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Population-area scaling in contacted and uncontacted Amazonian indigenous groups

Author(s): Marcus Hamilton ; Robert Walker

Year: 2017

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Sublinear population-area scaling relations have been documented across a range of human societies, from hunter-gatherers to both ancient and modern cities. As such, these scaling patterns seem to capture a common statistical feature of human spatial ecology. In this talk we examine the spatial ecology of both recently-contacted and uncontacted groups in the Amazon Basin. Using a combination of census data, government estimates and imagery we find sublinear scaling between the size of villages and their populations in both contacted and uncontacted groups. We discuss these results and show how scaling-based research may be useful in assessing the demographic health of uncontacted populations and their future viability.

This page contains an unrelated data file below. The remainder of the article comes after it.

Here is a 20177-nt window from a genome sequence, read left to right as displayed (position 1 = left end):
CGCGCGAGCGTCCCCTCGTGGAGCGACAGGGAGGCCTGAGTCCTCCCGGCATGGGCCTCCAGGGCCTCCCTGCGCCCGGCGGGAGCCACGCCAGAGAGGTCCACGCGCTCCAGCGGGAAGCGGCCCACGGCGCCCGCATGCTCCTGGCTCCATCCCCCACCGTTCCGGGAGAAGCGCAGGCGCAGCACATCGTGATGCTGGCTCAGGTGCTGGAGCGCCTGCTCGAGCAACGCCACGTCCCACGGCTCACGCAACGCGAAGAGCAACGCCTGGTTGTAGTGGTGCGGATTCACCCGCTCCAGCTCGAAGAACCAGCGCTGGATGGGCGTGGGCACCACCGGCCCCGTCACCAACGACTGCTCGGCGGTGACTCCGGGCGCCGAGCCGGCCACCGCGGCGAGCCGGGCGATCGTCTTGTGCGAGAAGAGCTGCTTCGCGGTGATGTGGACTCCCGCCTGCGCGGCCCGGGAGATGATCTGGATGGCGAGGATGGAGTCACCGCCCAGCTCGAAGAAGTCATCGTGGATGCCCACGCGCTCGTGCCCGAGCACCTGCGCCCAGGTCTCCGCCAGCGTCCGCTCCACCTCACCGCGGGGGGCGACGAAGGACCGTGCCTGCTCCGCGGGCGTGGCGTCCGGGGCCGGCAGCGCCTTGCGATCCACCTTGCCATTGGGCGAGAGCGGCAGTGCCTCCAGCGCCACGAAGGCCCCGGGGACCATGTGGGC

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Population-area scaling in contacted and uncontacted Amazonian indigenous groups. Marcus Hamilton, Robert Walker. Presented at The 81st Annual Meeting of the Society for American Archaeology, Vancouver, British Columbia. 2017 ( tDAR id: 429172)


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min long: -93.691; min lat: -56.945 ; max long: -31.113; max lat: 18.48 ;

Record Identifiers

Abstract Id(s): 15528

Arizona State University The Andrew W. Mellon Foundation National Science Foundation National Endowment for the Humanities Society for American Archaeology Archaeological Institute of America